microbiological organisms (indicators, pathogens) may be
useful for allowing establishments to verify process control to
regulatory agency officers (41). Additionally, although only
a small number of respondents indicated testing for L. monocytogenes on finished product, USDA has recommended that
Salmonella testing be utilized when conditions warrant such
data collection in Small and Very Small facilities producing
RTE products. Such recommendations could be applied to
manufacturers of NRTE further processed pork products as
well, to determine process control or impacts of processing
and/or interventions on finished product safety (43).
CONCLUSIONS
In April 2015, FSIS released guidance designed to
assist small meat and poultry plants to meet validation
requirements of Title 9 of the Code of Federal Regulations
(CFR) §417.4 (47). FSIS noted that some establishments
had not completed adequate initial validation with
respect to translating the critical operating parameters
(COPs) from scientific and technical resources used in
HACCP plans to validate interventions and prerequisite
programs. Establishments were directed to engage in



Table of Contents for the Digital Edition of Food Protection Trends - January/February 2018

Assessing the Usage of Food Thermometers at American University Football Tailgates
An Assessment of Potential Heavy Metal Contaminants in Bivalve Shellfish from Aquaculture Zones along the Coast of New South Wales, Australia
Mental Models of Pasteurized and Unpasteurized Milk Product Consumption in the United States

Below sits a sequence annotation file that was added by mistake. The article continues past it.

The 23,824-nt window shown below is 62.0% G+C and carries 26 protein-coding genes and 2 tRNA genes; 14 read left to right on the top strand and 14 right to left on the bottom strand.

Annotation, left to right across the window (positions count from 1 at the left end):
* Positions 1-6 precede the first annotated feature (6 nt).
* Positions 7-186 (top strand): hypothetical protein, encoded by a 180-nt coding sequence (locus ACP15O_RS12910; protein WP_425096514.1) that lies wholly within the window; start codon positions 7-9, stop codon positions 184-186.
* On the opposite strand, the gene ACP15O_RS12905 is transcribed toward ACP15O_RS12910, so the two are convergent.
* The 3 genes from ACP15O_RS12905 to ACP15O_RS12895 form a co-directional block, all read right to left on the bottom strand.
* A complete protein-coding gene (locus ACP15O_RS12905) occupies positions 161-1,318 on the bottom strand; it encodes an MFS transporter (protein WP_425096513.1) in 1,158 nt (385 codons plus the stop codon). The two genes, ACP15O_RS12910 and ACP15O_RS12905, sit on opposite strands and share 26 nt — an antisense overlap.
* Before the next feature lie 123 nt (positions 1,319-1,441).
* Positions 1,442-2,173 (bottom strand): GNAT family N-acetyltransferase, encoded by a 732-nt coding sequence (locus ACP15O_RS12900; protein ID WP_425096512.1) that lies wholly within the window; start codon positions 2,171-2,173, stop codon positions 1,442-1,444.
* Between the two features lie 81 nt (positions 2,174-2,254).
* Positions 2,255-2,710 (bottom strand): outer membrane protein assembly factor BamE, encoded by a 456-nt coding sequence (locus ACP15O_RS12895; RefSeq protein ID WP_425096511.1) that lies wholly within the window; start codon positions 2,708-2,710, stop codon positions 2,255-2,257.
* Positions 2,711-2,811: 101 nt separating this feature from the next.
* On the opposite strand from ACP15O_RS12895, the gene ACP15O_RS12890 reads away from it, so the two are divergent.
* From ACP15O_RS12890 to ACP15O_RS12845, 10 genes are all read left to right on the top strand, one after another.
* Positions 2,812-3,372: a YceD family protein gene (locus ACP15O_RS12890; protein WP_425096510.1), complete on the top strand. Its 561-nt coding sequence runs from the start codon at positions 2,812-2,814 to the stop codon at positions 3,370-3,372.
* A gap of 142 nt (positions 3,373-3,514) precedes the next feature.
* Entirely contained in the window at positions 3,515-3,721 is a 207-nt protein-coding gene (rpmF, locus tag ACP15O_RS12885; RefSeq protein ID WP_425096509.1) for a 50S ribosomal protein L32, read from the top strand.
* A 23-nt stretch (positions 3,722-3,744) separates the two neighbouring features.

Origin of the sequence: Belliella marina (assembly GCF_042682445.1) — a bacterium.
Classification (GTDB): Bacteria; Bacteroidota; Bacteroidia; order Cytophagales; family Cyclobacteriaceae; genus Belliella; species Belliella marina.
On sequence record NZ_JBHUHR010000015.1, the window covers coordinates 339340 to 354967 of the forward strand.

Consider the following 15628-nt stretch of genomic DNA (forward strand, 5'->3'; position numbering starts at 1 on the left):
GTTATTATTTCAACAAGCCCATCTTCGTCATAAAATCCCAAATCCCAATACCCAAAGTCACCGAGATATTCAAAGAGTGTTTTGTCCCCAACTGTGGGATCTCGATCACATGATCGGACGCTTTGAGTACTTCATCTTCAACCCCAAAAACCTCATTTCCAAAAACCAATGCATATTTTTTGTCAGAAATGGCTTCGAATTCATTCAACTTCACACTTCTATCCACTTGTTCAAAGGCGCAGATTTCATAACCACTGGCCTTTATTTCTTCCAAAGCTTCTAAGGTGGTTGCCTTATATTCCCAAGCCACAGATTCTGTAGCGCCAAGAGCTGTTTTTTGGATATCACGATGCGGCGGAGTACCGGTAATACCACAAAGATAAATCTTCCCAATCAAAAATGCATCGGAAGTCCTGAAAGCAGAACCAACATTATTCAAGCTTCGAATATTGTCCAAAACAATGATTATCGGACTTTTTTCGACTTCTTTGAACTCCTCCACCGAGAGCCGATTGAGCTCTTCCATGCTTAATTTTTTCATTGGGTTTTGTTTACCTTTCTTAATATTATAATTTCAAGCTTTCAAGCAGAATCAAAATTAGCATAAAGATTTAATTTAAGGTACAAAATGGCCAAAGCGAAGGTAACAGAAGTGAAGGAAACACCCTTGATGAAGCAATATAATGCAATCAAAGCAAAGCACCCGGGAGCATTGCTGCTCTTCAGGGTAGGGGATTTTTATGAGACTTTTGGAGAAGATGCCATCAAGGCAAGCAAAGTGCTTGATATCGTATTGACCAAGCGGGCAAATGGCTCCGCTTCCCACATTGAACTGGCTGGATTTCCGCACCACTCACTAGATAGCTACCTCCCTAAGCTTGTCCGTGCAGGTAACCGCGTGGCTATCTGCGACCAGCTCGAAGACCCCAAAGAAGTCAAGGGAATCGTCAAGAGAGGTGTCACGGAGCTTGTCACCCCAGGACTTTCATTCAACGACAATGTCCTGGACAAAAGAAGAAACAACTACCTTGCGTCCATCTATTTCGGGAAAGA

Sanitary Carcass Dressing and Food Safety Practices in South Central U.S. Small and Very Small Establishments Manufacturing Fresh and Not-Ready-to-Eat Pork Products
Beyond the Bio - Joe Frank
PDG Highlight The Dairy Safety & Quality Professional Development Group
General Interest Paper The Role of the European Food Safety Authority (EFSA) in the Fight against Antimicrobial Resistance (AMR)
Industry Products
Coming Events
Food Protection Trends - January/February 2018 - Cover1
Food Protection Trends - January/February 2018 - Cover2
Food Protection Trends - January/February 2018 - 1
Food Protection Trends - January/February 2018 - 2
Food Protection Trends - January/February 2018 - 3
Food Protection Trends - January/February 2018 - 4
Food Protection Trends - January/February 2018 - 5
Food Protection Trends - January/February 2018 - 6
Food Protection Trends - January/February 2018 - 7